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ProCD had more 3000 telephone directories compiled into a computer database through software called select a phone, which cost more than $10million to compile, and it is hugely costly to keep it updated. The company charged prices discriminately to its users to be able to recover such costs. Mathew Zeidenberg bought a directory produced by ProCD on CD-ROM as a non-commercial user, and thus paid less than what the commercial users pay. He then set up a website on his computer and started offering the information at a lower fee than what ProCD charged its commercial users (Scudder, 2011). Mathew may not have been aware of the prohibited use, but the package stated that there was a license attached, which splashed on the screen and one would only continue by clicking the acceptance button. Thus, the court held that he would have rejected the terms of the contract instead of accepting, and thus the contract was binding.

Case 3: The National Basketball Association v. Motorola, Inc. (2nd Cir. 1997)

Motorola manufactured and sold a sports trax device, which uses STATS games data to update users of the device on demonstrations, currents, statistics and final scores. In 1996, NBA won the exclusive rights to transmit scores. NBA claimed that Motorola infringed on them through information misappropriation and six other claims. The court ruled that sports are non-copyrightable since sports events cannot be authored in any common senses of the world (Scudder, 2011).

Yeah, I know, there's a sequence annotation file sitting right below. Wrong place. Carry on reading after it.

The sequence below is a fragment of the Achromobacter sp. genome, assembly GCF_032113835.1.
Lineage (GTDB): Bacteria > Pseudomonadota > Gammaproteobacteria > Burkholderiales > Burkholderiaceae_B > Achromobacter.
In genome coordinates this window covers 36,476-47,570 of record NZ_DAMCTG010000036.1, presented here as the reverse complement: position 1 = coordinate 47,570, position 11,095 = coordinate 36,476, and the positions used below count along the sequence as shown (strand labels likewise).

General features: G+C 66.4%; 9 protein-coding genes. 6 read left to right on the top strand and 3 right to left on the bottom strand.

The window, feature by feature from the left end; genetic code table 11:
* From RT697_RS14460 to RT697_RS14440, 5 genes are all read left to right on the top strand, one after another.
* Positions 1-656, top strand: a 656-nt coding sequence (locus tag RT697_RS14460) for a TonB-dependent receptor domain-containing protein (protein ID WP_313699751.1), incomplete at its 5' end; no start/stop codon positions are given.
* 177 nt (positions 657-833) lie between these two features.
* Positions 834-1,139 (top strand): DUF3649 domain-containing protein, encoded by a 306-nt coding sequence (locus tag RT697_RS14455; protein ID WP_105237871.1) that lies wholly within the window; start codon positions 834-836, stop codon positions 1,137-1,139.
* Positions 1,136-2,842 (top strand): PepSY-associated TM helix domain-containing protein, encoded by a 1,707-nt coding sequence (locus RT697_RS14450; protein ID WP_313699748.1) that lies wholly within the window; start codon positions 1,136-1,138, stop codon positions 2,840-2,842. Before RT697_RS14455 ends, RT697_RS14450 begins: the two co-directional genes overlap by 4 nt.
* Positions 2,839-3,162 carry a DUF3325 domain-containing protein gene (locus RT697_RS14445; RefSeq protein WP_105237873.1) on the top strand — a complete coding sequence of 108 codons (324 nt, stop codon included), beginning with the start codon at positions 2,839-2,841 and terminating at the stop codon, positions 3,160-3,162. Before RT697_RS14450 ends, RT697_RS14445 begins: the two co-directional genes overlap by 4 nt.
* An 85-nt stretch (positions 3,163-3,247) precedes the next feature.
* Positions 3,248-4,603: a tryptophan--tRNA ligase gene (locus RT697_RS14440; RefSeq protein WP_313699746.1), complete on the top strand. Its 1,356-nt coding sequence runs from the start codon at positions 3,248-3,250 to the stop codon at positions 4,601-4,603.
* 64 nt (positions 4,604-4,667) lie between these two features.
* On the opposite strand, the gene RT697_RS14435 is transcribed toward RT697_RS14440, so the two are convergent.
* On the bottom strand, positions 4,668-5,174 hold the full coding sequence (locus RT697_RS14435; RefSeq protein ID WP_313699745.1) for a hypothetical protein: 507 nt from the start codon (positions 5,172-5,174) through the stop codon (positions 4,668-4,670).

Case 4: Princeton University Press v. Michigan Document Services, Inc (6th Cir 1996)

This case deals with Fair Use Law. Princeton University sued Michigan Document Services, Inc for copyright infringement for compiling course study packs for the University of Michigan. The printing shop owner refused to pay copyright fees, but the course decided that this did not amount to fair use, and he had to pay the copyright fees.

Case 5: Computer Associates International, Inc. v. Altai, Inc., 

Computer associates created a program for job scheduling, which would control, run and sort various tasks given to a computer, on different operating systems. In 1982, Altai established its own scheduler for VSE operating system (Scudder, 2011). Altai then employed a staff from CA who came with the ideas form CA. they then changed the system with about 30% of CAs codes. CA discovered this and sued for copyright infringement. The courts ruled that there was copyright infringement and offered $364,444 to CA in damages and apportioned earnings.